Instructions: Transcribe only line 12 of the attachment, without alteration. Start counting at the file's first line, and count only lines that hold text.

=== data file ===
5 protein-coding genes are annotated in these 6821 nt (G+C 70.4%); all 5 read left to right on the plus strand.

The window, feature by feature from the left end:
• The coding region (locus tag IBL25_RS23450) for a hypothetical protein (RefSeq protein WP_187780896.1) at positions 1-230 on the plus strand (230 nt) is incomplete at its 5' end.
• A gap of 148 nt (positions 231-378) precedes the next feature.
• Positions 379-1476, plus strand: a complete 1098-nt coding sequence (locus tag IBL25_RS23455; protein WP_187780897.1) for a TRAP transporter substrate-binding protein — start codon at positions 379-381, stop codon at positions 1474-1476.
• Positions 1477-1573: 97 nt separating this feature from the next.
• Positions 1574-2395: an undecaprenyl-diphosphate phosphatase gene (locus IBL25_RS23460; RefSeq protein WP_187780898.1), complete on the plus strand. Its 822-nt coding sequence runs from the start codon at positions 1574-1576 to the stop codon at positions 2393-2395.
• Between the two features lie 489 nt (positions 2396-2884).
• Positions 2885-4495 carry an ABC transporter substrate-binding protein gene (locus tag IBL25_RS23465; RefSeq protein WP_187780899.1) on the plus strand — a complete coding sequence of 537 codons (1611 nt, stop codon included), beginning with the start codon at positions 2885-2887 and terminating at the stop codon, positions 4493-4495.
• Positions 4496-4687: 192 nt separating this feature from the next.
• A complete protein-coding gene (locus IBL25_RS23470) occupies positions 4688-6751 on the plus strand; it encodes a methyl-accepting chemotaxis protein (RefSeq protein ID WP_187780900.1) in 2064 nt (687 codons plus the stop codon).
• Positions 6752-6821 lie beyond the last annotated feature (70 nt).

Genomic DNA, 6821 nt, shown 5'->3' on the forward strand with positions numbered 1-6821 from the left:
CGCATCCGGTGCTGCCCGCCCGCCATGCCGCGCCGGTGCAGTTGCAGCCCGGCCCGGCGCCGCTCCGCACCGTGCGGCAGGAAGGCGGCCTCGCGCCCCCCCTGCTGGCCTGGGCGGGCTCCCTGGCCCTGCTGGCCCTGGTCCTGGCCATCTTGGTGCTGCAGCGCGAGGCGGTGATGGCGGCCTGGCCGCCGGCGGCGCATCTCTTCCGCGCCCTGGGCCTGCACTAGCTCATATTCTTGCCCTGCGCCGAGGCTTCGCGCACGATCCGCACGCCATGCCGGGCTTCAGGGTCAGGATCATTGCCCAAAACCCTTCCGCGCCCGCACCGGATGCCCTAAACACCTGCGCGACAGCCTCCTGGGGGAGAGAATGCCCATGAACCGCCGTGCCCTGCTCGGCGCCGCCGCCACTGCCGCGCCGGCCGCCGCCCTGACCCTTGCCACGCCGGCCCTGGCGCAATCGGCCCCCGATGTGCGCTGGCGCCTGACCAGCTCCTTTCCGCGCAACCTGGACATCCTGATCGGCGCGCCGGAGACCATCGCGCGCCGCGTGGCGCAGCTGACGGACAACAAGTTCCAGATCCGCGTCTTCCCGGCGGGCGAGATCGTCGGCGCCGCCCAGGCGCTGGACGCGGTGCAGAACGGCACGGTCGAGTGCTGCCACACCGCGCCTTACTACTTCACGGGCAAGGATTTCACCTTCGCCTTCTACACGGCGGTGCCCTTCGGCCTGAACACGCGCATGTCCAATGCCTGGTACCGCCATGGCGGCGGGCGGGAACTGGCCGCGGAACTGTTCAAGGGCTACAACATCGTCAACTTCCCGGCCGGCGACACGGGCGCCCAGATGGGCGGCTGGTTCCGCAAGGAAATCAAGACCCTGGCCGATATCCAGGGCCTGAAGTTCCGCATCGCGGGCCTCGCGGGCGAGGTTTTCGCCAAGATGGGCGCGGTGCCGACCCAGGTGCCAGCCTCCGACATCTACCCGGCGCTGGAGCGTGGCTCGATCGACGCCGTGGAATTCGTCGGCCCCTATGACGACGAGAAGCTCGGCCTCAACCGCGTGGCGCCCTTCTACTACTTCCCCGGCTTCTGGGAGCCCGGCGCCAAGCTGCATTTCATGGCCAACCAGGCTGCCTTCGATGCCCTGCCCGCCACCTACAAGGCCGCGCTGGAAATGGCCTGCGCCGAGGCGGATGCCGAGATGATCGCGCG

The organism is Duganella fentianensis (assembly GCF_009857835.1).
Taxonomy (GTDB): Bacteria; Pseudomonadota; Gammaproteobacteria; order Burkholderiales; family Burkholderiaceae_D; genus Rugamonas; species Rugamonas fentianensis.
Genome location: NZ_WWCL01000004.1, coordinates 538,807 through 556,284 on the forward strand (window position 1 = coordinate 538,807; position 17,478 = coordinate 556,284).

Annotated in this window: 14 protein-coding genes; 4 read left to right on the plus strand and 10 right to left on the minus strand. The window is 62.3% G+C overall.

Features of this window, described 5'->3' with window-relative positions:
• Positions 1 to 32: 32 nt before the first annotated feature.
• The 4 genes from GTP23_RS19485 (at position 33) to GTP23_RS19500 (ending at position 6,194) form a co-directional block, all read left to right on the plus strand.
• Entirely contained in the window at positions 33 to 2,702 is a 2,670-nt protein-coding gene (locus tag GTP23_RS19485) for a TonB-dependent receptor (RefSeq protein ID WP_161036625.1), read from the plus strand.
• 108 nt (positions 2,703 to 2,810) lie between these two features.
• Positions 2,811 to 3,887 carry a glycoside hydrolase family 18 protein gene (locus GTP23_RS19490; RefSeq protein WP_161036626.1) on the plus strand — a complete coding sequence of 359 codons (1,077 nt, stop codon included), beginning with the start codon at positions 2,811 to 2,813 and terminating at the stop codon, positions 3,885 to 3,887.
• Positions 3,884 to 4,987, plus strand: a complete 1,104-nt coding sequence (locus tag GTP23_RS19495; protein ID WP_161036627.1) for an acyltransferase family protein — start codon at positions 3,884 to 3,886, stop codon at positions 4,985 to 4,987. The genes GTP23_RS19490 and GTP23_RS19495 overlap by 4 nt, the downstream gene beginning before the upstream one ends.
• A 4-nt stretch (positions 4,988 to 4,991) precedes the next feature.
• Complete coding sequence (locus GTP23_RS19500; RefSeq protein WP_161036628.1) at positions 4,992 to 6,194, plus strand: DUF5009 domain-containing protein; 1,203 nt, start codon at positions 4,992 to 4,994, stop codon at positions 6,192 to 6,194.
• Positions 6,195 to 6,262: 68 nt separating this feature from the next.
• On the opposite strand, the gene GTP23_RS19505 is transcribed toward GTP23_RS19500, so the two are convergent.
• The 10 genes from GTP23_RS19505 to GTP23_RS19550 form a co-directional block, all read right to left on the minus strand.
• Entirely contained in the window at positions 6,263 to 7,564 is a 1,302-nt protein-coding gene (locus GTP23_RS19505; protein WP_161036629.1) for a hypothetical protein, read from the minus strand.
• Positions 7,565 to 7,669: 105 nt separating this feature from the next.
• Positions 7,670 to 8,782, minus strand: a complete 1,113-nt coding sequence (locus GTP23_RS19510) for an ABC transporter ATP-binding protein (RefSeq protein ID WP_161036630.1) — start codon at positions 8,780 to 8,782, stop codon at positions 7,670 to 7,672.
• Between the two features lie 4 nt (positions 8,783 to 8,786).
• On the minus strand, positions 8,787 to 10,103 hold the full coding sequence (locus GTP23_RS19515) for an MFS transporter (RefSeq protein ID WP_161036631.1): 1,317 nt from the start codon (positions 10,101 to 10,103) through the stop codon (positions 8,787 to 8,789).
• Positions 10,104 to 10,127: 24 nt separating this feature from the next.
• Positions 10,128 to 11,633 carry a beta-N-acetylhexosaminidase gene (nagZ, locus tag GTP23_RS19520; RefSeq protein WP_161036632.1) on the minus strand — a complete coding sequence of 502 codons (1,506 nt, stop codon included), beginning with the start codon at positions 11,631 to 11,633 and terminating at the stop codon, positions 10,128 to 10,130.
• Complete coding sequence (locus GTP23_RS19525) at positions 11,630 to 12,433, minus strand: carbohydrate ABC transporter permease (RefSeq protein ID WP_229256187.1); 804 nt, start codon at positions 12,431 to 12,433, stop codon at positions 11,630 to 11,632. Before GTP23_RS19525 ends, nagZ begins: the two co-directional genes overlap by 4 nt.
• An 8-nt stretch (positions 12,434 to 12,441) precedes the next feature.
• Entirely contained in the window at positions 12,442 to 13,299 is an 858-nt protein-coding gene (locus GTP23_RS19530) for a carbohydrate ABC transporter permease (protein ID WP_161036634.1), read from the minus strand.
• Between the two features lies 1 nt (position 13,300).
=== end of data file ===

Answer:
• Positions 6752-6821 lie beyond the last annotated feature (70 nt).